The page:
Should I run iSCSI over LACP/LAG/Etherchannel?
iSCSI is a common, ethernet-based, cost-effective storage technology used by many VMware customers today. It uses Multi-Path Input/Output (MPIO) to allow it to use multiple networking paths. On the ESXi host side, you can use multiple VMkernel Ports to create multiple initiators that connect to multiple IP addresses on the storage array (Targets). There are different subtitles on the implementation you can follow (single subnet using port binding, vs. A/B networks) and you should consult with your vendor for the recommended method to properly configure MPIO. If a switch or path fails, MPIO handles the failover using the appropriately configured path selection policy.
When configuring to use MPIO the port groups for each VMkernel port will use a single uplink.
This stands in contrast to having multiple active uplinks and depend on the virtual switch failover method. (Virtual Port ID, and physical NIC load being the most common).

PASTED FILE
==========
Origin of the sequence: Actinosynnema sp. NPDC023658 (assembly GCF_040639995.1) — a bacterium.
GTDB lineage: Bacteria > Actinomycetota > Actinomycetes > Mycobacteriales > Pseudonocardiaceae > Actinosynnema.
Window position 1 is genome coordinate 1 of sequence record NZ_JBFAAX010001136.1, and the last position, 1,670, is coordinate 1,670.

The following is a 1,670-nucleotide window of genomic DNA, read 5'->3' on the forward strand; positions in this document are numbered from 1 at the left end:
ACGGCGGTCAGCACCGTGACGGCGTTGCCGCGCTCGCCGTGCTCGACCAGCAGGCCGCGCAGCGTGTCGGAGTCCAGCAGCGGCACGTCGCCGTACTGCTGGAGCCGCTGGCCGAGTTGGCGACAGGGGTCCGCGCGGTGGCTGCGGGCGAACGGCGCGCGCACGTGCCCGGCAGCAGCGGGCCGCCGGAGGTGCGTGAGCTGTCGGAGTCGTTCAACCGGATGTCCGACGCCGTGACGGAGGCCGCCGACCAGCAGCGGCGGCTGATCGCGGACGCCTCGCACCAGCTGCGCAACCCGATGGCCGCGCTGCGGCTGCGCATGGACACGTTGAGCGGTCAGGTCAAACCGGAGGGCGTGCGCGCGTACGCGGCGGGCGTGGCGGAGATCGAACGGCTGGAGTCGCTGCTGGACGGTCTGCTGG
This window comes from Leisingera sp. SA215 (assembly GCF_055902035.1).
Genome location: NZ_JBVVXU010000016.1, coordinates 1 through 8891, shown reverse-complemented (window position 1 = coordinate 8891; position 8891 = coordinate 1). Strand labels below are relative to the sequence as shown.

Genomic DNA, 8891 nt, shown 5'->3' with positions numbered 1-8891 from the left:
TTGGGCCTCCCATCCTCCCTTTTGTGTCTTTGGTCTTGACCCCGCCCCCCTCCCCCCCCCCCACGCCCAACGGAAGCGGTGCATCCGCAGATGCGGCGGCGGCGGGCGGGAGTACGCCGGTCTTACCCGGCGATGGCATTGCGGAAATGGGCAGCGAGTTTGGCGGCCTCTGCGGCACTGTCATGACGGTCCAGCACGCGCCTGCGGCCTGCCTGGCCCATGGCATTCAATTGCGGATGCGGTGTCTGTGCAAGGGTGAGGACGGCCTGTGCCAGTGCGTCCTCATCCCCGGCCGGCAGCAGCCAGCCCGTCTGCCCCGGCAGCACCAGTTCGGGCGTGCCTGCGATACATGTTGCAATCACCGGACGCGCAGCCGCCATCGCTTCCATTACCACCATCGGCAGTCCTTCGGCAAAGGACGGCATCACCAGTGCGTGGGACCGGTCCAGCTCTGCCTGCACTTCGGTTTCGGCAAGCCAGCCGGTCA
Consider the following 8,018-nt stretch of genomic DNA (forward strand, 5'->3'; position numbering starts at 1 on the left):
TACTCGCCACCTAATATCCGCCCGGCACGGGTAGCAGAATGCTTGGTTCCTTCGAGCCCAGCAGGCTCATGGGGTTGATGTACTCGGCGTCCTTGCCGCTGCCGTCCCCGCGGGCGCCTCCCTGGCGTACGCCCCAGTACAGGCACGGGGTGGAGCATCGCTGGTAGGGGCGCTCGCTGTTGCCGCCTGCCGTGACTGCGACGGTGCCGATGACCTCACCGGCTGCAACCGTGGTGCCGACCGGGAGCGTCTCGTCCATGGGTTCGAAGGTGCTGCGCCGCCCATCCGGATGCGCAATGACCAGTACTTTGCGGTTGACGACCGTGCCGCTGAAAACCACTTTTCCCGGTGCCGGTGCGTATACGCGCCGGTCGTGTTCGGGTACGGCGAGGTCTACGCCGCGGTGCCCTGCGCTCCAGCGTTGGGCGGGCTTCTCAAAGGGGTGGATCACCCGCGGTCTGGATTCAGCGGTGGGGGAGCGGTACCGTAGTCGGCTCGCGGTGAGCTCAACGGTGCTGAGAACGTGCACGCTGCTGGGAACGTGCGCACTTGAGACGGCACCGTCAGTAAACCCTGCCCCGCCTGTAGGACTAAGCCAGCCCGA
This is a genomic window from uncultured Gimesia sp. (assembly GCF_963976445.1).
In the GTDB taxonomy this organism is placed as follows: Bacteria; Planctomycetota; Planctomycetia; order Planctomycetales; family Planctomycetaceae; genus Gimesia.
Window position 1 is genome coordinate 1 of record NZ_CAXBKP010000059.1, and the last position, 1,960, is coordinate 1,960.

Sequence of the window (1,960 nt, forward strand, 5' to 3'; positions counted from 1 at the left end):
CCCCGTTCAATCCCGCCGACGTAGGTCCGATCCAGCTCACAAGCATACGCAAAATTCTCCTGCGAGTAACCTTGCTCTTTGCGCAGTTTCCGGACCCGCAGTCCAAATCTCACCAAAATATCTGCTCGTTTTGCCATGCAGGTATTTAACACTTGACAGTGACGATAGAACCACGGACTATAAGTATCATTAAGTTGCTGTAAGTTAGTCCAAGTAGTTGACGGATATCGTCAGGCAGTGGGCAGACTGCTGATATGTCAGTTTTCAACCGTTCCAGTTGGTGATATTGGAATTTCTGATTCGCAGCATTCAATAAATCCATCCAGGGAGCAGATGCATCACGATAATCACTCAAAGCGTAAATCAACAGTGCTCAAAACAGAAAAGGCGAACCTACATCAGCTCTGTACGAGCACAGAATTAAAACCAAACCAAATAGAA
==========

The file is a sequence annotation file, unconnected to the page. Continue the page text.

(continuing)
Route based on physical NIC load is the default for VMware Cloud Foundation and requires no additional switch configuration to work. This is a popular configuration for virtual machine port groups.
This also stands in contrast to a LAG being configured by the vDS, or IP HASH configured on a standard switch for failover path.
It is worth noting that LACP/LAG is explicitly not supported with iSCSI MPIO. For this reason, running iSCSI over LAG/LACP is an anti-pattern. A common misconception is that using LAP/LACP allows all traffic flowing over it to use both links. In reality, different hashing algorithms will limit traffic traveling between two IP addresses (IP HASH) to a single link, or traffic using the same TCP/UDP ports to the same link (More advanced hashes). iSCSI by default does not open enough sessions on its own to properly take advantage of the hashing algorithms used with LACP. It should not be expected that iSCSI will use the aggregate bandwidth of multiple paths without using MPIO. vSphere does not currently support MC/S (multiple connections per session) which is the mechanism for attempting to work around the limitations of iSCSI over a LAG.
If I should not use LACP then how should I configure iSCSI?
The new latency-sensitive round robin PSP is a powerful extension of MPIO to deliver best-in-class storage performance and availability.
Consult with your storage vendors vSphere best practices guide.